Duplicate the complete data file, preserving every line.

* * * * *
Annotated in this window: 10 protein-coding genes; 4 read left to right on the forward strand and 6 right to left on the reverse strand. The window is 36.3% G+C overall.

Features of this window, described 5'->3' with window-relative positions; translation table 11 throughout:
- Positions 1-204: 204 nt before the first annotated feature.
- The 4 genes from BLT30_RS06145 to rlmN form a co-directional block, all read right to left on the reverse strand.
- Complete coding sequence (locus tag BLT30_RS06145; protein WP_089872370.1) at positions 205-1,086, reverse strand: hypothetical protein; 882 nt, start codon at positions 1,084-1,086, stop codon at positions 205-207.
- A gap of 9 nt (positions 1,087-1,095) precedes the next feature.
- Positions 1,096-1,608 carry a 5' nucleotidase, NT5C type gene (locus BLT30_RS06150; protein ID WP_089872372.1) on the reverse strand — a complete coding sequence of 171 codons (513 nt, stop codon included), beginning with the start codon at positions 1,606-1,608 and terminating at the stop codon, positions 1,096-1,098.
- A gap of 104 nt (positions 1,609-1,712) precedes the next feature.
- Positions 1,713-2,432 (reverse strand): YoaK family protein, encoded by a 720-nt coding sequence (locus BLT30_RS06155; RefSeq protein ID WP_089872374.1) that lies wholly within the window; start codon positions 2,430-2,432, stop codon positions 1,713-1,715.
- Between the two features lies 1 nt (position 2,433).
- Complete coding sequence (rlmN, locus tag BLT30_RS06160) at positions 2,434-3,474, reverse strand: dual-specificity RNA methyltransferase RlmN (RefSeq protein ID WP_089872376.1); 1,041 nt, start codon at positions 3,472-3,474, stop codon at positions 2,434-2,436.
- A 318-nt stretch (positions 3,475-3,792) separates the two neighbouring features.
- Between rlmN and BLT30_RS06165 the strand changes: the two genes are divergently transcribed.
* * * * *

Annotated in this window: 10 protein-coding genes; 4 read left to right on the forward strand and 6 right to left on the reverse strand. The window is 36.3% G+C overall.

Features of this window, described 5'->3' with window-relative positions; translation table 11 throughout:
- Positions 1-204: 204 nt before the first annotated feature.
- The 4 genes from BLT30_RS06145 to rlmN form a co-directional block, all read right to left on the reverse strand.
- Complete coding sequence (locus tag BLT30_RS06145; protein WP_089872370.1) at positions 205-1,086, reverse strand: hypothetical protein; 882 nt, start codon at positions 1,084-1,086, stop codon at positions 205-207.
- A gap of 9 nt (positions 1,087-1,095) precedes the next feature.
- Positions 1,096-1,608 carry a 5' nucleotidase, NT5C type gene (locus BLT30_RS06150; protein ID WP_089872372.1) on the reverse strand — a complete coding sequence of 171 codons (513 nt, stop codon included), beginning with the start codon at positions 1,606-1,608 and terminating at the stop codon, positions 1,096-1,098.
- A gap of 104 nt (positions 1,609-1,712) precedes the next feature.
- Positions 1,713-2,432 (reverse strand): YoaK family protein, encoded by a 720-nt coding sequence (locus BLT30_RS06155; RefSeq protein ID WP_089872374.1) that lies wholly within the window; start codon positions 2,430-2,432, stop codon positions 1,713-1,715.
- Between the two features lies 1 nt (position 2,433).
- Complete coding sequence (rlmN, locus tag BLT30_RS06160) at positions 2,434-3,474, reverse strand: dual-specificity RNA methyltransferase RlmN (RefSeq protein ID WP_089872376.1); 1,041 nt, start codon at positions 3,472-3,474, stop codon at positions 2,434-2,436.
- A 318-nt stretch (positions 3,475-3,792) separates the two neighbouring features.
- Between rlmN and BLT30_RS06165 the strand changes: the two genes are divergently transcribed.